MILITARY ACCESSIONS VITAL TO NATIONAL INTEREST
(MAVNI) RECRUITMENT PILOT
The Secretary of Defense authorized the military services to recruit certain legal aliens whose skills are considered to be vital to the national interest. Those holding critical skills – physicians, nurses, and certain experts in language with associated cultural backgrounds – would be eligible. To determine its value in enhancing military readiness, the limited pilot program will recruit up to 1,000 people, and will continue for a period of up to 12 months.
- The applicant must be in one of the following categories at time of enlistment
- asylee, refugee, Temporary Protected Status (TPS), or
- nonimmigrant categories E, F, H, I, J, K, L, M, O, P, Q, R, S, T, TC, TD, TN, U, or V
- The applicant must have been in valid status in one of those categories for at least two years immediately prior to the enlistment date, but it does not have to be the same category as the one held on the date of enlistment; and
- An applicant who may be eligible on the basis of a nonimmigrant category at time of enlistment (see 1b above) must not have had any single absence from the United States of more than 90 days during the two year period immediately preceding the date of enlistment.
Health Care Professionals
- Applicants must fill medical specialties where the service has a shortfall
- Applicants must meet all qualification criteria required for their medical specialty, and the criteria for foreign-trained DoD medical personnel recruited under other authorities
- Applicants must demonstrate proficiency in English
- Applicants must commit to at least 3 years of active duty, or six years in the Selected Reserve
Enlisted Individuals with Special Language and Culture Backgrounds
- Applicants must possess specific language and culture capabilities in a language critical to DoD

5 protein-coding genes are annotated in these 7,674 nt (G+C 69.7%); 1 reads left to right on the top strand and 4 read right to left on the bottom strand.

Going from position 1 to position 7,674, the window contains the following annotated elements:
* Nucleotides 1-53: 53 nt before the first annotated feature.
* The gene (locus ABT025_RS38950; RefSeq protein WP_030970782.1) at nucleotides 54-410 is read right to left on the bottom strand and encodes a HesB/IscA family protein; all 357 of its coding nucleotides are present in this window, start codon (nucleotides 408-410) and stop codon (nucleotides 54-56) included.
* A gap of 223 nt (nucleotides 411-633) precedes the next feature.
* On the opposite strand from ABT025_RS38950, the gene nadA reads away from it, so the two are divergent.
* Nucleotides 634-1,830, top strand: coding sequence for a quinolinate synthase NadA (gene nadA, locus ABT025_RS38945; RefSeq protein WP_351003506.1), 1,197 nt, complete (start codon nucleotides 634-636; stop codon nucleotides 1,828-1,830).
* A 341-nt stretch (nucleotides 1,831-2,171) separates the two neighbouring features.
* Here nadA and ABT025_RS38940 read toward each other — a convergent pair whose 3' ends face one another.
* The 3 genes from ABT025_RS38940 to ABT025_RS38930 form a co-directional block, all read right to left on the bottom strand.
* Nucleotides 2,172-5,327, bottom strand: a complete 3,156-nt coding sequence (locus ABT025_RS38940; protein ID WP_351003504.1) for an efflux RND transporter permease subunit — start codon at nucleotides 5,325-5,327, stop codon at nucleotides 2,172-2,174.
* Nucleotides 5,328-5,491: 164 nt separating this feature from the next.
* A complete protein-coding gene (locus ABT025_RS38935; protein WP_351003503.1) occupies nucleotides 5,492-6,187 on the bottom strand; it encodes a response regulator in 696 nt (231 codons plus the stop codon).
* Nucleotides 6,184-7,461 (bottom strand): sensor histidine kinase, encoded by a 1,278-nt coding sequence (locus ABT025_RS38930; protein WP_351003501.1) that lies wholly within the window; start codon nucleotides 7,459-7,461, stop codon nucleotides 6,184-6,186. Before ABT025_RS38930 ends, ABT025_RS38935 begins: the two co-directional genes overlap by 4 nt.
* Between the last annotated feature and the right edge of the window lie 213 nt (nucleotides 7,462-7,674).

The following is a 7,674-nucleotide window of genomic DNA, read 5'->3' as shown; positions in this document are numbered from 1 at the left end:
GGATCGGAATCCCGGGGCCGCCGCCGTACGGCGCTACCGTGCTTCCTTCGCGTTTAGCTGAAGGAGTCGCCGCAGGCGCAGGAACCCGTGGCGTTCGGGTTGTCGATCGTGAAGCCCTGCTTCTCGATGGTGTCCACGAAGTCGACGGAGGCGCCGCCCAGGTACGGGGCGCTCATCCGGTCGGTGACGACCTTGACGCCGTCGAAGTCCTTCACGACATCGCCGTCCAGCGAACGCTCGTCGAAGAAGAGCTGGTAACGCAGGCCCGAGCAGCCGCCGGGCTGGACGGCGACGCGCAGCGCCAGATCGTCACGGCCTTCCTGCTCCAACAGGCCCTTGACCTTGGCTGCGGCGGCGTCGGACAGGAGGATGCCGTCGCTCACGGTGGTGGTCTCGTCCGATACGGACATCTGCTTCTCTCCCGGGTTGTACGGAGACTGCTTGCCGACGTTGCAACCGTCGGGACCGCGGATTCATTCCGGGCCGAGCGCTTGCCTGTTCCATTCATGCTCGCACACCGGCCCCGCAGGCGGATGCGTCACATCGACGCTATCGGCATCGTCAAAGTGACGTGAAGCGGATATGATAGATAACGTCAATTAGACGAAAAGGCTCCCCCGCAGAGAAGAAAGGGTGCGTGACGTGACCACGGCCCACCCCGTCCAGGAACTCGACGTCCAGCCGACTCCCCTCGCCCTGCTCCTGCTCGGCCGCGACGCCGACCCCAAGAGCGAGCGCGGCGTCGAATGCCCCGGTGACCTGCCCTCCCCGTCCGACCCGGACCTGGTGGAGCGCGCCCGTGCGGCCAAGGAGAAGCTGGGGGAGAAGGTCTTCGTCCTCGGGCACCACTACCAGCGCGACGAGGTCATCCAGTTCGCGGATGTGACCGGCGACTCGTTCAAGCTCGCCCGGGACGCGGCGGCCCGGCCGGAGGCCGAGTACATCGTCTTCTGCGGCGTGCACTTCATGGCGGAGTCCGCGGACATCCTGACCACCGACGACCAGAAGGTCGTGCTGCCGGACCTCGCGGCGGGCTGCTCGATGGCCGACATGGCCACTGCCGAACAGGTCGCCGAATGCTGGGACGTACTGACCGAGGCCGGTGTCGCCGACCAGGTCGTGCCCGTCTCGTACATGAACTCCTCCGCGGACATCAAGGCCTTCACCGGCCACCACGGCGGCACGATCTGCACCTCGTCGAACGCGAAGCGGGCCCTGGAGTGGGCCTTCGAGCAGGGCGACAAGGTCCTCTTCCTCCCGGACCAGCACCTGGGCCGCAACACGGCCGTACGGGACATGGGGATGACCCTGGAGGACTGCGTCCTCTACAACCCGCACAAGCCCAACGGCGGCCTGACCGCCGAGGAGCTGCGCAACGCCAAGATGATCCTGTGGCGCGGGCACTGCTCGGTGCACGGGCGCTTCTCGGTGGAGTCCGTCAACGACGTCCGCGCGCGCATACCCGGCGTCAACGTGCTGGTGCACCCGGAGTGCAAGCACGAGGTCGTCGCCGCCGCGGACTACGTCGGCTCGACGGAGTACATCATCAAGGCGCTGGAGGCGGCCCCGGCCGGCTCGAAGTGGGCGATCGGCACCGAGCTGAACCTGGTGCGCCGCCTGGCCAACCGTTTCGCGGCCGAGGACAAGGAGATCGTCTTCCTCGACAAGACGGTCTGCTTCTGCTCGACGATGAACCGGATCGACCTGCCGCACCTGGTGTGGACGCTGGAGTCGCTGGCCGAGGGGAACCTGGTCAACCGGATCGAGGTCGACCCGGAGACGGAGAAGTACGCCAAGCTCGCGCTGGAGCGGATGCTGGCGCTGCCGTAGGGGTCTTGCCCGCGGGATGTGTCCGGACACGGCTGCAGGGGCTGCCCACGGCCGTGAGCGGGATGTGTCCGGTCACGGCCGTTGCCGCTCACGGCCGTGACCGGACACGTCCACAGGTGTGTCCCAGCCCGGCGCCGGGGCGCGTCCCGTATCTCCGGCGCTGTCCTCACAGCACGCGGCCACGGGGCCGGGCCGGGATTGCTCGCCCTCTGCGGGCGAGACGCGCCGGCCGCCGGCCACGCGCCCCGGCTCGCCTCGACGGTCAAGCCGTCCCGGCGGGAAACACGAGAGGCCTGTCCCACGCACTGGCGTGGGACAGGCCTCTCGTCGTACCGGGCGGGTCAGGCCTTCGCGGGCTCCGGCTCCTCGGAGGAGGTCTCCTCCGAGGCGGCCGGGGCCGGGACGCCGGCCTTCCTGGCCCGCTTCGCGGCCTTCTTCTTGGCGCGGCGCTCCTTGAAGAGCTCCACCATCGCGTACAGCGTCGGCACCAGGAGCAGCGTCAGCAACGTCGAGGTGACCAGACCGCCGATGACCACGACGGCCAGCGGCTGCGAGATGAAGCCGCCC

- Applicants must demonstrate a language proficiency
- Applicants must meet all existing enlistment eligibility criteria
- Applicants must enlist for at least 4 years of active duty
(Services may add additional requirements)
|– Albanian||– Igbo||– Pushtu (aka Pashto)|
|– Amharic||– Indonesian||– Russian|
|– Arabic||– Korean||– Sindhi|
|– Azerbaijani||– Kurdish||– Sinhalese|
|– Bengali||– Lao||– Somali|
|– Burmese||– Malay||– Swahili|
|– Cambodian-Khmer||– Malayalam||– Tamil|
|– Chinese||– Moro||– Turkish|
|– Czech||– Nepalese||– Turkmen|
|– Hausa||– Persian [Dari & Farsi]||– Urdu|
|– Hindi||– Polish||– Yoruba|
|– Hungarian||– Punjabi|
Non-citizens have served in the military since the Revolutionary War. The Lodge Act of 1950 permitted non-citizen Eastern Europeans to enlist between 1950 and 1959. Additionally, the United States officially began recruiting Filipino nationals into the Navy in the late 1940s, when it signed the Military Bases Agreement of 1947 allowing U.S. military bases in the Philippines. In total, over 35,000 Filipinos enlisted in the Navy through the program between 1952 and 1991.
Today, about 29,000 non-citizens serve in uniform, and about 8,000 legal permanent resident aliens (green card holders) enlist each year. Law ensures that the sacrifice of non-citizens during a time of national need is met with an opportunity for early citizenship, to recognize their contribution and sacrifice.
In fact, today’s service members are eligible for expedited citizenship under a July 2002 Executive Order, and the military services have worked closely with the U.S. Citizenship and Immigration Services (USCIS) to streamline citizenship processing for service members. Since Sept. 11, 2001, nearly 43,000 members of the Armed Forces have attained their citizenship while serving this nation.